The only sticking point I found was that V-Log footage from the Panasonic GH4 can be a little noisy in the shadows, even at native ISO. You could mitigate the problem by exposing a little higher and then bringing your darks down in post. Noise reduction, too, is an option, one that would work especially well if you’re shooting in 4K and finishing in 1080. If you’re planning on doing a lot of low-light shooting, though, you should probably consider a different camera. The Sony A7S, with a full-frame sensor and 3200 native ISO, would be a better choice. Overall, I was really happy with the footage I got from the GH4, but that’s not really a surprise. The verdict has been in on this camera for a while, and I’m not offering any new information by telling you it’s a great low-cost solution for quality 4K. V-Log is what’s new here, and the advantages it offers can be unclear unless you know how to work with it.
The specific processes you’ll go through to grade V-Log will depend on what software you’re using. My editing program of choice is Adobe Premiere Pro CC, so I’m focusing on that here, but I’ll try to keep it as general as possible for those of you who use Final Cut or some other system. In most cases your first step will be to decide on a LUT, or “look up table.” A LUT is essentially a set of mathematical values that translate the colors in your Log footage to a different set of colors. LUTs can be useful for many different purposes, including correcting calibration issues in monitors and converting between industry standard color spaces. If you’re a beginner shooting on a GH4, though, it’s likely that you’re going to be using LUTs as a creative rather than a technical tool. For this purpose, it’s helpful to think of LUTs as “looks,” the differences in which will cause your Log footage to be translated in different ways once they are applied.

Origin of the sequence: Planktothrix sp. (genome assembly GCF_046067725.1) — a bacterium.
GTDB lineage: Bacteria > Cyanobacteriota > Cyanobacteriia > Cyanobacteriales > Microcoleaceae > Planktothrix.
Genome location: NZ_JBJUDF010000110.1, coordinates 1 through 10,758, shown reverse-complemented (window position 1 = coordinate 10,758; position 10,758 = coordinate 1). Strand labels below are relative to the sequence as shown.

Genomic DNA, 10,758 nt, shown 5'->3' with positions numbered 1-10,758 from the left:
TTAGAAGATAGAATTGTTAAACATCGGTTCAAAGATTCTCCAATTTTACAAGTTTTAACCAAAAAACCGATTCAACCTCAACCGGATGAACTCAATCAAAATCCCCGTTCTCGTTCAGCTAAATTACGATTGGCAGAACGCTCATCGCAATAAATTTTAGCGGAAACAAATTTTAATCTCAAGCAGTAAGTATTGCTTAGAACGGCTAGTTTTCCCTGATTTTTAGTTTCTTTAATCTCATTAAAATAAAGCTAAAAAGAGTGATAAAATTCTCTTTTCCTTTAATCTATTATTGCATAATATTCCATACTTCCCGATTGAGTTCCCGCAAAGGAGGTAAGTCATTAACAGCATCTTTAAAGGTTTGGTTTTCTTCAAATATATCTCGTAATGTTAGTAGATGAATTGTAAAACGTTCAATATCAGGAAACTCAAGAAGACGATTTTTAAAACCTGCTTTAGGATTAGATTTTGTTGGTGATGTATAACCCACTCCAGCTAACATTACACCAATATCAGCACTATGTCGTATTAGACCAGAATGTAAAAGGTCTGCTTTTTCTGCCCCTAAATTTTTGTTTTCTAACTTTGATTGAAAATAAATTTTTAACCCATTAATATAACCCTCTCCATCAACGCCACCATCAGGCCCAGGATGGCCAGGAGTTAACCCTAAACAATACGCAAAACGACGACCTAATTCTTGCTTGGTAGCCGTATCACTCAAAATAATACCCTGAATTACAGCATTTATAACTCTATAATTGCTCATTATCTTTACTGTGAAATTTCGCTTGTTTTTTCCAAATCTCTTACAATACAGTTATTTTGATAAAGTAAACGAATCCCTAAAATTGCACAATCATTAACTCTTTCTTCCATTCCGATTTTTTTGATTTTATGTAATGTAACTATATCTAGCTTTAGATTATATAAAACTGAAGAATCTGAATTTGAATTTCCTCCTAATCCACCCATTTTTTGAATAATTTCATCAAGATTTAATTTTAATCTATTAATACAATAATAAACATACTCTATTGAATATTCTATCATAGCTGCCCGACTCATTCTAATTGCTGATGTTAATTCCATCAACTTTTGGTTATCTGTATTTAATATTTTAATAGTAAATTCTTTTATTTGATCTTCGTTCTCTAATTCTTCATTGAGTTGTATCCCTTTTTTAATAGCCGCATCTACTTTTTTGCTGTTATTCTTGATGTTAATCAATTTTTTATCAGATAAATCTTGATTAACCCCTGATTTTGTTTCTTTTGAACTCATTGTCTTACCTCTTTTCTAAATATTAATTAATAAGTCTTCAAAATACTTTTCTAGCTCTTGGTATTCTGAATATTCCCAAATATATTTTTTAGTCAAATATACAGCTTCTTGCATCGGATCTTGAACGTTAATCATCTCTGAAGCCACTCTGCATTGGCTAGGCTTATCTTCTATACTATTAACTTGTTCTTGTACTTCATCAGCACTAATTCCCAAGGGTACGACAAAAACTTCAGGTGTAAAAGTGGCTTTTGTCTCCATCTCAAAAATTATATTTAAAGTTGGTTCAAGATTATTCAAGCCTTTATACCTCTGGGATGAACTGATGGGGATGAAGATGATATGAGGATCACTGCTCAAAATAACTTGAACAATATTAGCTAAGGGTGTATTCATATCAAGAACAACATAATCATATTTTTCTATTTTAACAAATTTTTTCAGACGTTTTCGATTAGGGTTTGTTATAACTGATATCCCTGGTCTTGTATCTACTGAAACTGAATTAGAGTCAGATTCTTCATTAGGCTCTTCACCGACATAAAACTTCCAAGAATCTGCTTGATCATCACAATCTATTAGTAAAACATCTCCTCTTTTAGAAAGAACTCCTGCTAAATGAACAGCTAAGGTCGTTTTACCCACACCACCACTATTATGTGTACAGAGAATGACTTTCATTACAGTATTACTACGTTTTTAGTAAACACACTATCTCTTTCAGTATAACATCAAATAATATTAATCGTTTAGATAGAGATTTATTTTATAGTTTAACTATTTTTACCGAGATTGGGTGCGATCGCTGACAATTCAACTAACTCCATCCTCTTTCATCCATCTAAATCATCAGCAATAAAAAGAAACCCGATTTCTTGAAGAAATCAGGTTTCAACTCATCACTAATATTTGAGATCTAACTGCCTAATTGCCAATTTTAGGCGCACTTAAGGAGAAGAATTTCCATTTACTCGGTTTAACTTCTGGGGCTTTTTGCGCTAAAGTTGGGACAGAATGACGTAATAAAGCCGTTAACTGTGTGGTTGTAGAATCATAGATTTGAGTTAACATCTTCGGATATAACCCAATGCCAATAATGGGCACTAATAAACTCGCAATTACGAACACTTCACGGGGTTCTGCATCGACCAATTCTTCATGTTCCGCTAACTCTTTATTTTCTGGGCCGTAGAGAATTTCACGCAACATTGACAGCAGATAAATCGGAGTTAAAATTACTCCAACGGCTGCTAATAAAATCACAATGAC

“Film looks” are a great example of this type of LUT. They’re meant to be applied to Log footage in order to emulate different film stocks, which is a great way for a beginner to understand the potential creative possibilities of working with LUTs without having to get too in-depth color correcting. The best, easiest to use example of these for the GH4 are James Miller’s Deluts for GH4. I bought my own copy of the set to write this article, so I can say without influence that they look great and are really easy to implement and tweak. The general workflow I’m going to cover here should apply to just about any 3D LUT, though, so if you have a different one you prefer feel free to use it.